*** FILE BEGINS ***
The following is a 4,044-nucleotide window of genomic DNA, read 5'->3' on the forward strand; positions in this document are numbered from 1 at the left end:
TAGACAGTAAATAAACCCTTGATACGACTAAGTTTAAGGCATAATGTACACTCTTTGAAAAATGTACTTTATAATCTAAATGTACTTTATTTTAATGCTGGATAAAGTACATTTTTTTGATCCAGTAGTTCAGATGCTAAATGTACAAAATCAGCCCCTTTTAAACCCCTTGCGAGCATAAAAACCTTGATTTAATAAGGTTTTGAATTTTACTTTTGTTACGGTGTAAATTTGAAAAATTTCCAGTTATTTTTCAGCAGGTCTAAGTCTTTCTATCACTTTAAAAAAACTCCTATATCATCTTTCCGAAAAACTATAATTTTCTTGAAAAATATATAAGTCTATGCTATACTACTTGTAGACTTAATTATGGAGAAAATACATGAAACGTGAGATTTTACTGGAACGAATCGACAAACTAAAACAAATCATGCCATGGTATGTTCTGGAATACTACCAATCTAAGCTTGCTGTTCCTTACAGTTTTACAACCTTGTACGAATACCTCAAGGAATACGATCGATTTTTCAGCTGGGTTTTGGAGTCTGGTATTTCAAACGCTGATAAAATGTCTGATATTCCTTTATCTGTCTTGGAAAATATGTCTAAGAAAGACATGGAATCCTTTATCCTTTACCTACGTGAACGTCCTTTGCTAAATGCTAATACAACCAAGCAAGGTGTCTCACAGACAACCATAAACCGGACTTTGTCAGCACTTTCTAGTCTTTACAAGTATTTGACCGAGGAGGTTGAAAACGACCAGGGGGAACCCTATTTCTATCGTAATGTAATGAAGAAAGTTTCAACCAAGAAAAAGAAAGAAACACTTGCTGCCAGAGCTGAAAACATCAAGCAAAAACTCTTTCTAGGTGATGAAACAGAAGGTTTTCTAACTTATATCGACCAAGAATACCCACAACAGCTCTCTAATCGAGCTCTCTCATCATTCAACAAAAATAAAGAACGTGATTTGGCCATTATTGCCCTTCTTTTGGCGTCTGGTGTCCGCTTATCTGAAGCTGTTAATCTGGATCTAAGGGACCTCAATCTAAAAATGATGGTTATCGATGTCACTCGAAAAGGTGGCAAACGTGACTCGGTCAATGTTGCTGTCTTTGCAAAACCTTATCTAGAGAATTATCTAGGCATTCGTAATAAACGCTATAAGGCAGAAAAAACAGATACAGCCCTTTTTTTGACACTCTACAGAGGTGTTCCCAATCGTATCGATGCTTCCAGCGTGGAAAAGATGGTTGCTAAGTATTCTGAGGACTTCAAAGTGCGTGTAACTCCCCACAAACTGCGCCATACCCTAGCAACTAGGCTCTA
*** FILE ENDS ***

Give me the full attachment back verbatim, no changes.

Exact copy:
The following is a 4,044-nucleotide window of genomic DNA, read 5'->3' on the forward strand; positions in this document are numbered from 1 at the left end:
TAGACAGTAAATAAACCCTTGATACGACTAAGTTTAAGGCATAATGTACACTCTTTGAAAAATGTACTTTATAATCTAAATGTACTTTATTTTAATGCTGGATAAAGTACATTTTTTTGATCCAGTAGTTCAGATGCTAAATGTACAAAATCAGCCCCTTTTAAACCCCTTGCGAGCATAAAAACCTTGATTTAATAAGGTTTTGAATTTTACTTTTGTTACGGTGTAAATTTGAAAAATTTCCAGTTATTTTTCAGCAGGTCTAAGTCTTTCTATCACTTTAAAAAAACTCCTATATCATCTTTCCGAAAAACTATAATTTTCTTGAAAAATATATAAGTCTATGCTATACTACTTGTAGACTTAATTATGGAGAAAATACATGAAACGTGAGATTTTACTGGAACGAATCGACAAACTAAAACAAATCATGCCATGGTATGTTCTGGAATACTACCAATCTAAGCTTGCTGTTCCTTACAGTTTTACAACCTTGTACGAATACCTCAAGGAATACGATCGATTTTTCAGCTGGGTTTTGGAGTCTGGTATTTCAAACGCTGATAAAATGTCTGATATTCCTTTATCTGTCTTGGAAAATATGTCTAAGAAAGACATGGAATCCTTTATCCTTTACCTACGTGAACGTCCTTTGCTAAATGCTAATACAACCAAGCAAGGTGTCTCACAGACAACCATAAACCGGACTTTGTCAGCACTTTCTAGTCTTTACAAGTATTTGACCGAGGAGGTTGAAAACGACCAGGGGGAACCCTATTTCTATCGTAATGTAATGAAGAAAGTTTCAACCAAGAAAAAGAAAGAAACACTTGCTGCCAGAGCTGAAAACATCAAGCAAAAACTCTTTCTAGGTGATGAAACAGAAGGTTTTCTAACTTATATCGACCAAGAATACCCACAACAGCTCTCTAATCGAGCTCTCTCATCATTCAACAAAAATAAAGAACGTGATTTGGCCATTATTGCCCTTCTTTTGGCGTCTGGTGTCCGCTTATCTGAAGCTGTTAATCTGGATCTAAGGGACCTCAATCTAAAAATGATGGTTATCGATGTCACTCGAAAAGGTGGCAAACGTGACTCGGTCAATGTTGCTGTCTTTGCAAAACCTTATCTAGAGAATTATCTAGGCATTCGTAATAAACGCTATAAGGCAGAAAAAACAGATACAGCCCTTTTTTTGACACTCTACAGAGGTGTTCCCAATCGTATCGATGCTTCCAGCGTGGAAAAGATGGTTGCTAAGTATTCTGAGGACTTCAAAGTGCGTGTAACTCCCCACAAACTGCGCCATACCCTAGCAACTAGGCTCTA